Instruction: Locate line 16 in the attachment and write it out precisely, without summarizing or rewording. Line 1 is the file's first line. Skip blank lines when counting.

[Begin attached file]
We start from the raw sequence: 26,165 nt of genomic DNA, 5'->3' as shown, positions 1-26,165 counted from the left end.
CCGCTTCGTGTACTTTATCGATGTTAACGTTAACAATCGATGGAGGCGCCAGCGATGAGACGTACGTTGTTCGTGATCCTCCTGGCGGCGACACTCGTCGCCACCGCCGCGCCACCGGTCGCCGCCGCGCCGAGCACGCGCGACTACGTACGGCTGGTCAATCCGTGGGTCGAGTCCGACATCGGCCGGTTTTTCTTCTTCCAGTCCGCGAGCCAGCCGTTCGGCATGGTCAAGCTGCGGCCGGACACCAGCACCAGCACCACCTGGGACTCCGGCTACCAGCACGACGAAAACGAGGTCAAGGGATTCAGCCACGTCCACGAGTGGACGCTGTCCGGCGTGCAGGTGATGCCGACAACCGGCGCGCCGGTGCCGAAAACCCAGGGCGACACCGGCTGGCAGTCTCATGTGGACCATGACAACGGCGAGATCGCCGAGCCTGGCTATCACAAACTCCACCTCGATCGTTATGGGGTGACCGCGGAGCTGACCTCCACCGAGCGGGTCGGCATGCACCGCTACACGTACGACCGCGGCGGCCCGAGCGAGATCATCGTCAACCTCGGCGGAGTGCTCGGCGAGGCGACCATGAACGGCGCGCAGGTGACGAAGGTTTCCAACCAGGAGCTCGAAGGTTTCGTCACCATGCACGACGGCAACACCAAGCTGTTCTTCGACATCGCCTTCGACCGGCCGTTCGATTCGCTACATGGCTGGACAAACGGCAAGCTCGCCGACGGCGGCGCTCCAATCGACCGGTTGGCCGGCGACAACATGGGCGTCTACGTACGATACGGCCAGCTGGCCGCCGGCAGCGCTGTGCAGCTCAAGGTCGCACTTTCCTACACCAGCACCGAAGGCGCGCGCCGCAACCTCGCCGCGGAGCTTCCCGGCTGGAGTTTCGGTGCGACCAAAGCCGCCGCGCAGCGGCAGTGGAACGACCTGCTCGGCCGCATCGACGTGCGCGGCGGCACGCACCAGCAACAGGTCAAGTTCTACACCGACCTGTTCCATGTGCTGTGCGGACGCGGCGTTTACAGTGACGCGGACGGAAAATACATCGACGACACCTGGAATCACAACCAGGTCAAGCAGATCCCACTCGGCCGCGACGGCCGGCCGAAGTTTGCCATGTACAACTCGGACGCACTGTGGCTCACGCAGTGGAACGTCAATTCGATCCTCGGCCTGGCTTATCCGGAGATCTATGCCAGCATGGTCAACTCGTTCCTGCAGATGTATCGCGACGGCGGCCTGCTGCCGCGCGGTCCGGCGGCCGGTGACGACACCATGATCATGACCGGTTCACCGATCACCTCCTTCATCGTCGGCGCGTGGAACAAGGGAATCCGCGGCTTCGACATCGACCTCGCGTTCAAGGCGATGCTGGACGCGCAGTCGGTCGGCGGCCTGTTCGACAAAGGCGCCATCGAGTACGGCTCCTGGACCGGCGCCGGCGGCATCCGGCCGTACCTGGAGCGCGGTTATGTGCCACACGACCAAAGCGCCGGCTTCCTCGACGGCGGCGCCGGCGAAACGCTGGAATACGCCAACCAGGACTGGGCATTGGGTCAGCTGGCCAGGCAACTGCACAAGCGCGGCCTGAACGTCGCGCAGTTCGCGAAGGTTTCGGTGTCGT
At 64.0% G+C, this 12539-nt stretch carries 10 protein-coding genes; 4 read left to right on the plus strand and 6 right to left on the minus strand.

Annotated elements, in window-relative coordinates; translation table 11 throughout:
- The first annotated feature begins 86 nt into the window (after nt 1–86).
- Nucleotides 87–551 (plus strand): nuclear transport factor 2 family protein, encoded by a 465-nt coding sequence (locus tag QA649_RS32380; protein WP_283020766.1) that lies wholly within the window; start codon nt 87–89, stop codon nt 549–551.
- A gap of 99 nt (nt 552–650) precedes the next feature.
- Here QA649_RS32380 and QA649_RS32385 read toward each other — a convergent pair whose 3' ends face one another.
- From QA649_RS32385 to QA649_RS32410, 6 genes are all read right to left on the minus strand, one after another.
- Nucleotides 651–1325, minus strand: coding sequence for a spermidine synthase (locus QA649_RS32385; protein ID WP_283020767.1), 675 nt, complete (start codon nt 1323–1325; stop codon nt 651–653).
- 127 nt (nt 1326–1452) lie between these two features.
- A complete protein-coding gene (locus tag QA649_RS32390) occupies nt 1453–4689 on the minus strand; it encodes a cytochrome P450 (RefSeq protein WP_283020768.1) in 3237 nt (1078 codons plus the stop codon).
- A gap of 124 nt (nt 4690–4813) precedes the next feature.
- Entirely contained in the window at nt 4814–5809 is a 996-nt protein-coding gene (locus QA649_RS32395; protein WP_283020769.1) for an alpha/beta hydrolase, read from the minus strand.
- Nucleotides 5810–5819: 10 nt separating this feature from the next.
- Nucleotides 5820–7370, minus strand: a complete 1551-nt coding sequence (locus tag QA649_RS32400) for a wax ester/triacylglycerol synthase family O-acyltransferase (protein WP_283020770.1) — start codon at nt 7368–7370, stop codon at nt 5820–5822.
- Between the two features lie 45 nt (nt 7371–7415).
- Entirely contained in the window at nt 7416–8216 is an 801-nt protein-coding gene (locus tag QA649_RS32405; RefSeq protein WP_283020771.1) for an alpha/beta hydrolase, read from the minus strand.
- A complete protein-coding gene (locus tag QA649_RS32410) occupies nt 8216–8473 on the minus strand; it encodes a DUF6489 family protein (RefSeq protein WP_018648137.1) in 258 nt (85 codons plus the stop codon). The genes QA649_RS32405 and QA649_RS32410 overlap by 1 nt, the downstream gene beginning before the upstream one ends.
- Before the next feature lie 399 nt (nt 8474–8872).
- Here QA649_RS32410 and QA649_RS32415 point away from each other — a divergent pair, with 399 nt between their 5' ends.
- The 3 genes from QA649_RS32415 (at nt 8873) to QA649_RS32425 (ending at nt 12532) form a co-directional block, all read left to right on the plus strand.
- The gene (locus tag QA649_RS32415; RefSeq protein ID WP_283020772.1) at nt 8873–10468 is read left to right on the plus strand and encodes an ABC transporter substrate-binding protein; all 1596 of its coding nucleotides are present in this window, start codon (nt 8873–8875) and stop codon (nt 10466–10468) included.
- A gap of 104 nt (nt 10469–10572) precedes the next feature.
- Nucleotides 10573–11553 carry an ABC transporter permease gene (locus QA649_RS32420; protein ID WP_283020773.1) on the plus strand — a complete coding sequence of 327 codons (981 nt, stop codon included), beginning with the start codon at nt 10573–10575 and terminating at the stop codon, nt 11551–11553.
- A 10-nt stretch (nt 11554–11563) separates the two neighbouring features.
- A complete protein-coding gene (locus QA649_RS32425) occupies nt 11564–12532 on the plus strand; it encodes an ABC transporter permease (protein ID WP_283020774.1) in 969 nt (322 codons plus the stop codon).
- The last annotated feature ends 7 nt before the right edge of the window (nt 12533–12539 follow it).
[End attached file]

- Nucleotides 5820–7370, minus strand: a complete 1551-nt coding sequence (locus tag QA649_RS32400) for a wax ester/triacylglycerol synthase family O-acyltransferase (protein WP_283020770.1) — start codon at nt 7368–7370, stop codon at nt 5820–5822.